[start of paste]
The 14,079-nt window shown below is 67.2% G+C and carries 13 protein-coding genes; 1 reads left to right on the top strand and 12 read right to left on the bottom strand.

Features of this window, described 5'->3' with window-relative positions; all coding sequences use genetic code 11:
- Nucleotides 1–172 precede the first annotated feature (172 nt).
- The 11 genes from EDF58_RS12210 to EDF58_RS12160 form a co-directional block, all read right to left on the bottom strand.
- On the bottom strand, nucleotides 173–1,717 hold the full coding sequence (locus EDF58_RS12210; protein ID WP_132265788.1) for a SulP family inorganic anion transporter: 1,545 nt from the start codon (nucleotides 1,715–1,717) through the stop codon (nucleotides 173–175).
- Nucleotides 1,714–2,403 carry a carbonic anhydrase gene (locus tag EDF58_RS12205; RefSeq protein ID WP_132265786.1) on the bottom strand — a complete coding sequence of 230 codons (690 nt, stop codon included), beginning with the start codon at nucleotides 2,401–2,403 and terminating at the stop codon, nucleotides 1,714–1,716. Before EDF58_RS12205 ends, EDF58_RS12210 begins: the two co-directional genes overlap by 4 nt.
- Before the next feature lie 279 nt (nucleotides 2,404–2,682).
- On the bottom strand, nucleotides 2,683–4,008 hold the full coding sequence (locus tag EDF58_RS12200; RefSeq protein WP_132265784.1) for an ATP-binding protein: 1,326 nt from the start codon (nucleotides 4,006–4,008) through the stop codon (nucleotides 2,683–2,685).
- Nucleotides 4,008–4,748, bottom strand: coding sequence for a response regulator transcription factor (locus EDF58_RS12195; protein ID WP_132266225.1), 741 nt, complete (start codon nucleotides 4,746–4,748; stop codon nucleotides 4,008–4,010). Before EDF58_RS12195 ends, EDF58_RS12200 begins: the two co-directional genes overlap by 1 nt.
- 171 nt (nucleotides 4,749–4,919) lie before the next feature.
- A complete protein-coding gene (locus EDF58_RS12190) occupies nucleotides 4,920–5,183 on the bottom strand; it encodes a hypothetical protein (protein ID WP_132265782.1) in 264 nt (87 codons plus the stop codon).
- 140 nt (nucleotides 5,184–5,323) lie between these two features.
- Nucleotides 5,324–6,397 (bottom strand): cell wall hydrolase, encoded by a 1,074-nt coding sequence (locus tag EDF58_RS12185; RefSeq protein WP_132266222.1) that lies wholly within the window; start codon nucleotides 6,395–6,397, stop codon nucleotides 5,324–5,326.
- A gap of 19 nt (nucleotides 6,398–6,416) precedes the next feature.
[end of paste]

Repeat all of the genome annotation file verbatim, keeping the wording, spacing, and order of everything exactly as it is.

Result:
The 14,079-nt window shown below is 67.2% G+C and carries 13 protein-coding genes; 1 reads left to right on the top strand and 12 read right to left on the bottom strand.

Features of this window, described 5'->3' with window-relative positions; all coding sequences use genetic code 11:
- Nucleotides 1–172 precede the first annotated feature (172 nt).
- The 11 genes from EDF58_RS12210 to EDF58_RS12160 form a co-directional block, all read right to left on the bottom strand.
- On the bottom strand, nucleotides 173–1,717 hold the full coding sequence (locus EDF58_RS12210; protein ID WP_132265788.1) for a SulP family inorganic anion transporter: 1,545 nt from the start codon (nucleotides 1,715–1,717) through the stop codon (nucleotides 173–175).
- Nucleotides 1,714–2,403 carry a carbonic anhydrase gene (locus tag EDF58_RS12205; RefSeq protein ID WP_132265786.1) on the bottom strand — a complete coding sequence of 230 codons (690 nt, stop codon included), beginning with the start codon at nucleotides 2,401–2,403 and terminating at the stop codon, nucleotides 1,714–1,716. Before EDF58_RS12205 ends, EDF58_RS12210 begins: the two co-directional genes overlap by 4 nt.
- Before the next feature lie 279 nt (nucleotides 2,404–2,682).
- On the bottom strand, nucleotides 2,683–4,008 hold the full coding sequence (locus tag EDF58_RS12200; RefSeq protein WP_132265784.1) for an ATP-binding protein: 1,326 nt from the start codon (nucleotides 4,006–4,008) through the stop codon (nucleotides 2,683–2,685).
- Nucleotides 4,008–4,748, bottom strand: coding sequence for a response regulator transcription factor (locus EDF58_RS12195; protein ID WP_132266225.1), 741 nt, complete (start codon nucleotides 4,746–4,748; stop codon nucleotides 4,008–4,010). Before EDF58_RS12195 ends, EDF58_RS12200 begins: the two co-directional genes overlap by 1 nt.
- 171 nt (nucleotides 4,749–4,919) lie before the next feature.
- A complete protein-coding gene (locus EDF58_RS12190) occupies nucleotides 4,920–5,183 on the bottom strand; it encodes a hypothetical protein (protein ID WP_132265782.1) in 264 nt (87 codons plus the stop codon).
- 140 nt (nucleotides 5,184–5,323) lie between these two features.
- Nucleotides 5,324–6,397 (bottom strand): cell wall hydrolase, encoded by a 1,074-nt coding sequence (locus tag EDF58_RS12185; RefSeq protein WP_132266222.1) that lies wholly within the window; start codon nucleotides 6,395–6,397, stop codon nucleotides 5,324–5,326.
- A gap of 19 nt (nucleotides 6,398–6,416) precedes the next feature.